[Word count: 464. Approximate read time: 2 minutes]
“O Lord, You have searched me and known me.
You know my sitting down and my rising up;
You understand my thought afar off.
You comprehend my path and my lying down,
And are acquainted with all my ways.
For there is not a word on my tongue,
But behold, O Lord, You know it altogether.”
In a post on JFuzion.com, I discovered a music video for the recently released “Ill Mind of Hopsin 7” from former Ruthless Records rapper Hopsin. The Los Angeles native became a born again Christian 2 years ago, but now finds himself doubting his beliefs. With its starkly honest lyrics, a video set against a barren desert panorama is only appropriate.
If you can wade through the expletive-heavy verses without grimacing from offense, you’ll find the song is essentially a mournful prayer. Similar expressions of disappointment and lost faith might be found in Psalms, Ecclesiastes, Job, or Lamentations.
An orthodox Christian might declare this irreverent and unacceptable, but if Psalm 139:1-4 is true and you’ve ever prayed while in anguish, your distressed prayer probably sounded to God much like Hopsin’s may sound to us. Beneath the bared teeth of his words is a heartbreaking expression of hurt. Continue reading →
Posted in Faith, Music
- Tagged anger, apostasy, Christianity, crisis of faith, disillusionment, doubt, hip-hop, Holy Spirit, honesty, Hopsin, Religion & Spirituality
[Word count: 496. Approximate read time: 2 minutes]
Whenever I visit my hometown, my mother does not let me leave until she prays for me. It’s always been that way since the mid-80s when she got good and saved. That means whether dropping me off at elementary school or releasing me to the freeways so I could get back home to Los Angeles, it’s still the same thing. I would have to pad my travel time by about 5 or 10 minutes for Mom.
There is a very singular way her hand shakes when Mom prays for me. It’s not violent, or over the top. It’s just the slightest bit stronger than the magnitude felt when you lean against the dryer on its final spin cycle. It’s actually kind of relaxing. In any case, I can see it coming on as she reaches up to place her hand on my forehead.
If I didn’t know her well, I might think it was a put-on to dramatize the prayer. That’s no act. It’s been consistent throughout, which gives it credence. Fakeries reveal themselves over time.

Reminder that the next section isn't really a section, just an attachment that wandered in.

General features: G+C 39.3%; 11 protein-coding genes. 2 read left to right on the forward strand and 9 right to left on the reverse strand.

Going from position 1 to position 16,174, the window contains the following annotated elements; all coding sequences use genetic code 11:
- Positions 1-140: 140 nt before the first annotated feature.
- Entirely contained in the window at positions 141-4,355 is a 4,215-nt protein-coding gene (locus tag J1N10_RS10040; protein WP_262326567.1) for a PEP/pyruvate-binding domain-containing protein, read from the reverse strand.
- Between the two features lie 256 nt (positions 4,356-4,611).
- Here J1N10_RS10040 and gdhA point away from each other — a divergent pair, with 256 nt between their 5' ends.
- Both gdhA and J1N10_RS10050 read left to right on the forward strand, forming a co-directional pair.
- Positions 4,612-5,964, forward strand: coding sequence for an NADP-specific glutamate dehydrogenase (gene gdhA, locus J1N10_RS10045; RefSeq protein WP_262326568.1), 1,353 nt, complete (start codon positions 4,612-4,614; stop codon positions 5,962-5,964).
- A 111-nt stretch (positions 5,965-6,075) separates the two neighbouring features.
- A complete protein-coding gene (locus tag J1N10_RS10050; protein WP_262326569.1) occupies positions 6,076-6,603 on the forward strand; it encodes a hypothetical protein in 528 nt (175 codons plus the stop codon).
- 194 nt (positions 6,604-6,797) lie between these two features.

These days, I moonlight as a skeptic. But I wonder about that. There must be something real to it. And I wonder what it is. Continue reading →
[Word count: 1605. Approximate read time: 6-8 minutes]
I’m hearing a familiar voice calmly asking me to “drop my weapons.” I hear you. But I can’t do that yet. I’m sorry. I want to lay them down. They’re heavy and cumbersome. But there’s a conflict. I picked up this weapon after someone I trusted hurt me pretty badly. My guard was down. I didn’t even see it coming. I’m holding this weapon because I have to. Not because I want to. As long as I hold it, they can’t hurt me again. Not like before. And I still haven’t found a safe place to rest yet. Dropping my weapon would be certain death, tantamount to suicide.
Continue reading →
[Word count: 869. Approximate read time: 3-4 minutes]
“I— I got a question
I got a question
Where are you?
Did you leave me unbreakable?
Leave me frozen?
I’ve never felt so cold
I thought you were silent
I thought you left me
For the wreckage and the waste
On an empty beach of faith
Was it true?”
— Jars of Clay, “Silence”
What kind of Christian song is this? I don’t recognize any scripture. These lyrics aren’t uplifting. They’re fraught with doubt! Preposterous! Jars of Clay must have fallen away from God because of their crossover compromising. I must call my local Christian bookstore and alert them right away before someone loses faith. Oh, Jesus be a compact disc recall.
Psych. I love this song. Adore it to the core, depressing lyrics and all. And though it’s the sullen cousin of a funeral dirge, the fact that it exists comforts me. That means someone else has gotten the silent treatment from God and lived to tell about it.
Continue reading →